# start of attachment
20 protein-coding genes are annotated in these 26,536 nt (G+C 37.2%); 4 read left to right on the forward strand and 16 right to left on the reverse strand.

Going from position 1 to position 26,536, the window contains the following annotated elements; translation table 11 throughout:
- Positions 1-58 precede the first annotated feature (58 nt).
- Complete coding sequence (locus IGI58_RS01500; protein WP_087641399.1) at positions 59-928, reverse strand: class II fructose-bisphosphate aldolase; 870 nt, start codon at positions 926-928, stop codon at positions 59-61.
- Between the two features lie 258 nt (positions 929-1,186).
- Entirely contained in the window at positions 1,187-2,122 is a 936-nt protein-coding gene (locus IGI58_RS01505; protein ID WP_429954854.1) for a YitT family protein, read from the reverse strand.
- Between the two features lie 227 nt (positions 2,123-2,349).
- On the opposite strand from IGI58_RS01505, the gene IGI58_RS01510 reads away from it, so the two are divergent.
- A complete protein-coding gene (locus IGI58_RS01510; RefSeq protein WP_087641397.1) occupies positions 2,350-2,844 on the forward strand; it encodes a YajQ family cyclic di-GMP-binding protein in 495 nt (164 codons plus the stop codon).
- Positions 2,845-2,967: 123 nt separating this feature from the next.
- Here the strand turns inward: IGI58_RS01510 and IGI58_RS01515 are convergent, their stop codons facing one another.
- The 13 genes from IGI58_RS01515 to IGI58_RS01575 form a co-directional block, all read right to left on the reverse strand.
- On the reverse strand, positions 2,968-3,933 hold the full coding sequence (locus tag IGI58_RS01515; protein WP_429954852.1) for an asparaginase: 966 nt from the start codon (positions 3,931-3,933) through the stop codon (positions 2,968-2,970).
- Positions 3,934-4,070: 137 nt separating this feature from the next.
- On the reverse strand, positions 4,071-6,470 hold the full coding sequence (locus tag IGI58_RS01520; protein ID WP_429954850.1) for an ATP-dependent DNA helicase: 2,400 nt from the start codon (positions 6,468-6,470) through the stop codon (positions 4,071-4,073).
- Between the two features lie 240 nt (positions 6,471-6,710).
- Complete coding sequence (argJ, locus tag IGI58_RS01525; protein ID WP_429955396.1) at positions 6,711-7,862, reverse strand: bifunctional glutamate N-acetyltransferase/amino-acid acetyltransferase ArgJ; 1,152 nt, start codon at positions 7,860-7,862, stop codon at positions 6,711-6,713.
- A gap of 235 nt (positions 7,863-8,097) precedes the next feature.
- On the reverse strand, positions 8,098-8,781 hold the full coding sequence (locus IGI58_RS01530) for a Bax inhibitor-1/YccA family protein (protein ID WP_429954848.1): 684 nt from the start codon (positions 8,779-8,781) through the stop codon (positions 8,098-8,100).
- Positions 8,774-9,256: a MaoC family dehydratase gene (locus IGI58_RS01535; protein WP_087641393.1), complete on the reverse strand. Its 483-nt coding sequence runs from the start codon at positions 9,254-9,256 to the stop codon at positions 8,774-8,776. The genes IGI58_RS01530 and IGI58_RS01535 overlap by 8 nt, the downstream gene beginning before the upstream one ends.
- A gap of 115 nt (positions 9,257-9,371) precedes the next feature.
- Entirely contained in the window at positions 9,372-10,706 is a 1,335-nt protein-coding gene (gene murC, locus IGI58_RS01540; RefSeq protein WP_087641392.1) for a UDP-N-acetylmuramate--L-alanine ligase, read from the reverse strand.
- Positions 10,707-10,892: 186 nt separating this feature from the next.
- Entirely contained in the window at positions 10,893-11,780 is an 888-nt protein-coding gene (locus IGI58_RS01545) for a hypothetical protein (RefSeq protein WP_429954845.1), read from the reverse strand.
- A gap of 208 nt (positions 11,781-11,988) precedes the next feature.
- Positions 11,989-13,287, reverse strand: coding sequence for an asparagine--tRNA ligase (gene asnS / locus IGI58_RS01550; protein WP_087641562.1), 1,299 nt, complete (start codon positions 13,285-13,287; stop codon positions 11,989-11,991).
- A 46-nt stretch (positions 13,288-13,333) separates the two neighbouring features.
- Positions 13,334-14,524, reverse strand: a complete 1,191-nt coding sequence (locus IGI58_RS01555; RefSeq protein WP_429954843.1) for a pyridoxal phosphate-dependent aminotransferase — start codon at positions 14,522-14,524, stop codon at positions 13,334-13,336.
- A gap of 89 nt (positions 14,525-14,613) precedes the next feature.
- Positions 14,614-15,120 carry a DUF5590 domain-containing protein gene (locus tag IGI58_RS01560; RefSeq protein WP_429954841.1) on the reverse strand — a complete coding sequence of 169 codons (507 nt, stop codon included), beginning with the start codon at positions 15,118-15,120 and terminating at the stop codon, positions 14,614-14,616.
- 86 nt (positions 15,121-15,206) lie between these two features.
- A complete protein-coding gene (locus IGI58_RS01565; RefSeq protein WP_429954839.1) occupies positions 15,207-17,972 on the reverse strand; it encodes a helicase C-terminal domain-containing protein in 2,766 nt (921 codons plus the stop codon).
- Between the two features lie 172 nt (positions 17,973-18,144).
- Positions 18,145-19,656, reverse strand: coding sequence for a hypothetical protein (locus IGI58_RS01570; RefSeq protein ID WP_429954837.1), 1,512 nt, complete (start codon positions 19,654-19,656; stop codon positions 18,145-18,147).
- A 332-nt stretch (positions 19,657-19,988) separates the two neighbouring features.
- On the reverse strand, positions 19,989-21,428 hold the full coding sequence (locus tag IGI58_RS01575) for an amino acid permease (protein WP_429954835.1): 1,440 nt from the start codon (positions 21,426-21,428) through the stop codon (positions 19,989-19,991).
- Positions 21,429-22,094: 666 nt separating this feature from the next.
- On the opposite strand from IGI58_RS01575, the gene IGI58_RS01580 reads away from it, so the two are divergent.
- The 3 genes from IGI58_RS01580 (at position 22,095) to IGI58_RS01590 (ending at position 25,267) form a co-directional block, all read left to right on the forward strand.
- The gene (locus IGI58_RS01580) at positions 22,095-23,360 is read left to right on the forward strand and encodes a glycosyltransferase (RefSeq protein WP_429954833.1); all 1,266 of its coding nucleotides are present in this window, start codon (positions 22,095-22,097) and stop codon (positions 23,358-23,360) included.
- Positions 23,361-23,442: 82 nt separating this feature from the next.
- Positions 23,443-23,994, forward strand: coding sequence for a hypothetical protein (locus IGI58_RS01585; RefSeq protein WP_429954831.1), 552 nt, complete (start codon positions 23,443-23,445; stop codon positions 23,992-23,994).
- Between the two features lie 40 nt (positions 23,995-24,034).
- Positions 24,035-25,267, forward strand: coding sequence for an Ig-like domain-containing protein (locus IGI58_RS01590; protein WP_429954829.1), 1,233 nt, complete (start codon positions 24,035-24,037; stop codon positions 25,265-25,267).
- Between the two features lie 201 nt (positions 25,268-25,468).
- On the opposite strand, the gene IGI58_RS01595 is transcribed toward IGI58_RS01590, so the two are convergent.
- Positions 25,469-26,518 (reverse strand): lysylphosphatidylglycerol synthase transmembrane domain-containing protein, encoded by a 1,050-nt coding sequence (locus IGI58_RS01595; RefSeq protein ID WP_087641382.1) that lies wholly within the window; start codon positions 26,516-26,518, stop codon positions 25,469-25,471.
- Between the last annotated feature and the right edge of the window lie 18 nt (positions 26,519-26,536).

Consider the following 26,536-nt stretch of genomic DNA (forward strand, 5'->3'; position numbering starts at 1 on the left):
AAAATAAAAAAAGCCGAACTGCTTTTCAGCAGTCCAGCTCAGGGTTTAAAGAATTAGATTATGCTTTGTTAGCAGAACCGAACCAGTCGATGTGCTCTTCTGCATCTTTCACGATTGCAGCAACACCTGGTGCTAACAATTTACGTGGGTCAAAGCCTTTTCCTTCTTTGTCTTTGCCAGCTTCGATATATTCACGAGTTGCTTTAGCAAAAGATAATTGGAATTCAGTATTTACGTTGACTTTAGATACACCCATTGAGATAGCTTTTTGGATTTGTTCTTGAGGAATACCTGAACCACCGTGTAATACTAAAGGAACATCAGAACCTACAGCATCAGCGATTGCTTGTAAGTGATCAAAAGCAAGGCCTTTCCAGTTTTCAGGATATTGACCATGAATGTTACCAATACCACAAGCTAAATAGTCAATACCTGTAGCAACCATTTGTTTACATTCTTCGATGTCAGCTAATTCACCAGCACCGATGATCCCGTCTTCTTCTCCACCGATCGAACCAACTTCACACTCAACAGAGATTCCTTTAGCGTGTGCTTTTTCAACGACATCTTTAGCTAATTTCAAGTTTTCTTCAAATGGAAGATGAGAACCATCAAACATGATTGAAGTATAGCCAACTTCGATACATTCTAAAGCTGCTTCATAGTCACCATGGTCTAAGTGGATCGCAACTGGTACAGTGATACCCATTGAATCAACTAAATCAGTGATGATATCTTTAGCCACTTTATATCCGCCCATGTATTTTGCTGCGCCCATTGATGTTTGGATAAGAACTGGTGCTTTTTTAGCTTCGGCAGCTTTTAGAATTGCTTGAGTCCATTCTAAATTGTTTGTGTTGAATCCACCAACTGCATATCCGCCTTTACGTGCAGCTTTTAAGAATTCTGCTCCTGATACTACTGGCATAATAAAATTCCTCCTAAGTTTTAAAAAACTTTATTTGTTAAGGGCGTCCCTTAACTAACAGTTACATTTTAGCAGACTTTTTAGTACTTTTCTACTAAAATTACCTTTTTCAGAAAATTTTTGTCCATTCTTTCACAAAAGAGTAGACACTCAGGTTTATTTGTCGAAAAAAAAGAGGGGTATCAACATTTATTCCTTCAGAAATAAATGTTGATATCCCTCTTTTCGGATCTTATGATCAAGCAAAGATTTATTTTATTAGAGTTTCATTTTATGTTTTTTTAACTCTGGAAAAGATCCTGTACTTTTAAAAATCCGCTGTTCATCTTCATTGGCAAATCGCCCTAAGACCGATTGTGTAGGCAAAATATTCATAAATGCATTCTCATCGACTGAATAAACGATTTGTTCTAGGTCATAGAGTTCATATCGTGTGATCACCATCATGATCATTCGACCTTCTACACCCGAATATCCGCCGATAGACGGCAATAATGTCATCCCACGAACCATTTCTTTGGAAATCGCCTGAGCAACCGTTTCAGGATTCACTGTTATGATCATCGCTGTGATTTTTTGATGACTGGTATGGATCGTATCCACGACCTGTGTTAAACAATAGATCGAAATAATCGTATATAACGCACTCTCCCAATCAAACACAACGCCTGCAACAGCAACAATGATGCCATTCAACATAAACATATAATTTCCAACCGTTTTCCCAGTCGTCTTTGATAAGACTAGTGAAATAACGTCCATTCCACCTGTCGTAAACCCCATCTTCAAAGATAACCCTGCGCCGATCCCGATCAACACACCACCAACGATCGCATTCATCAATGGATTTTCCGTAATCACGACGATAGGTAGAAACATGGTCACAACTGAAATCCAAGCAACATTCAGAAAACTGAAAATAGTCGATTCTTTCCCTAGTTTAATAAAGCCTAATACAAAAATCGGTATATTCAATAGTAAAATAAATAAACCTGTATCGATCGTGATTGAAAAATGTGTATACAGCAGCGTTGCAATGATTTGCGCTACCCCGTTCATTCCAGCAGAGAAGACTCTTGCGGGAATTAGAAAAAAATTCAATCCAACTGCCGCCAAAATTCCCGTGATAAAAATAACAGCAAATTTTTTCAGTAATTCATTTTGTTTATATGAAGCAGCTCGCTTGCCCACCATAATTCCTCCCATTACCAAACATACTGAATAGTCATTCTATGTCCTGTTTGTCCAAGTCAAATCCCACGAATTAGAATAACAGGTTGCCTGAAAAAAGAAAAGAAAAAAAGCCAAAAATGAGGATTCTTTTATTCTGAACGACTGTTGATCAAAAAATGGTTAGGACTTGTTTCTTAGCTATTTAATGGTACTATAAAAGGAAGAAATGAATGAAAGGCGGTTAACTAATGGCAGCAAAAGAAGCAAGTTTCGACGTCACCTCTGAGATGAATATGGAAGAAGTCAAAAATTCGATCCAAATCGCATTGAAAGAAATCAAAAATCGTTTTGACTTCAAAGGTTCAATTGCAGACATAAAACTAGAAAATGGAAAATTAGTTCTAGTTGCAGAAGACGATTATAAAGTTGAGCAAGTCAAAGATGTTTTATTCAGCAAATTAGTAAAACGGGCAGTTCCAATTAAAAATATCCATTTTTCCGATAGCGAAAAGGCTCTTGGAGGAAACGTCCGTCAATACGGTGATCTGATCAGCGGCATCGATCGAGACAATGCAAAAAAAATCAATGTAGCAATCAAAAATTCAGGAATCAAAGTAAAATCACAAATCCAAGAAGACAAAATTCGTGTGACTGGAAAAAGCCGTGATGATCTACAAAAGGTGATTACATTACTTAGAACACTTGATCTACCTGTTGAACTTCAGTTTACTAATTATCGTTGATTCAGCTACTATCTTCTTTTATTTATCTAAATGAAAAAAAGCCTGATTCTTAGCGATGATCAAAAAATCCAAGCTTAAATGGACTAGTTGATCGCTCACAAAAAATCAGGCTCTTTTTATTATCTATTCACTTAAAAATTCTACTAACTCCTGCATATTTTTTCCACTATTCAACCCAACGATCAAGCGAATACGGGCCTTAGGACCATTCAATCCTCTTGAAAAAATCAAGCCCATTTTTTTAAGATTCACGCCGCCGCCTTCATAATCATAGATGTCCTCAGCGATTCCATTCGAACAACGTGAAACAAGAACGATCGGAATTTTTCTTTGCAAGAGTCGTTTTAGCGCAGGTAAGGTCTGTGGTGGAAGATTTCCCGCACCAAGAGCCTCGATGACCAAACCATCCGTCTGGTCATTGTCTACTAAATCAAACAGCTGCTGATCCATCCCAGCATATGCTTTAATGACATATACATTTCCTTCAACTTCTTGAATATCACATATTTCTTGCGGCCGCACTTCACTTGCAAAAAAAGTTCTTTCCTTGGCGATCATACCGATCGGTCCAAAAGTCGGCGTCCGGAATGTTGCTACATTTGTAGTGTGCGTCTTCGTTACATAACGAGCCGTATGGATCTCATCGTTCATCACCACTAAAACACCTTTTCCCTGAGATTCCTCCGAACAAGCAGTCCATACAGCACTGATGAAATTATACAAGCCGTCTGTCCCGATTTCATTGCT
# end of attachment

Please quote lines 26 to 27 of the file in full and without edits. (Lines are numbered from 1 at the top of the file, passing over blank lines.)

- Positions 11,989-13,287, reverse strand: coding sequence for an asparagine--tRNA ligase (gene asnS / locus IGI58_RS01550; protein WP_087641562.1), 1,299 nt, complete (start codon positions 13,285-13,287; stop codon positions 11,989-11,991).
- A 46-nt stretch (positions 13,288-13,333) separates the two neighbouring features.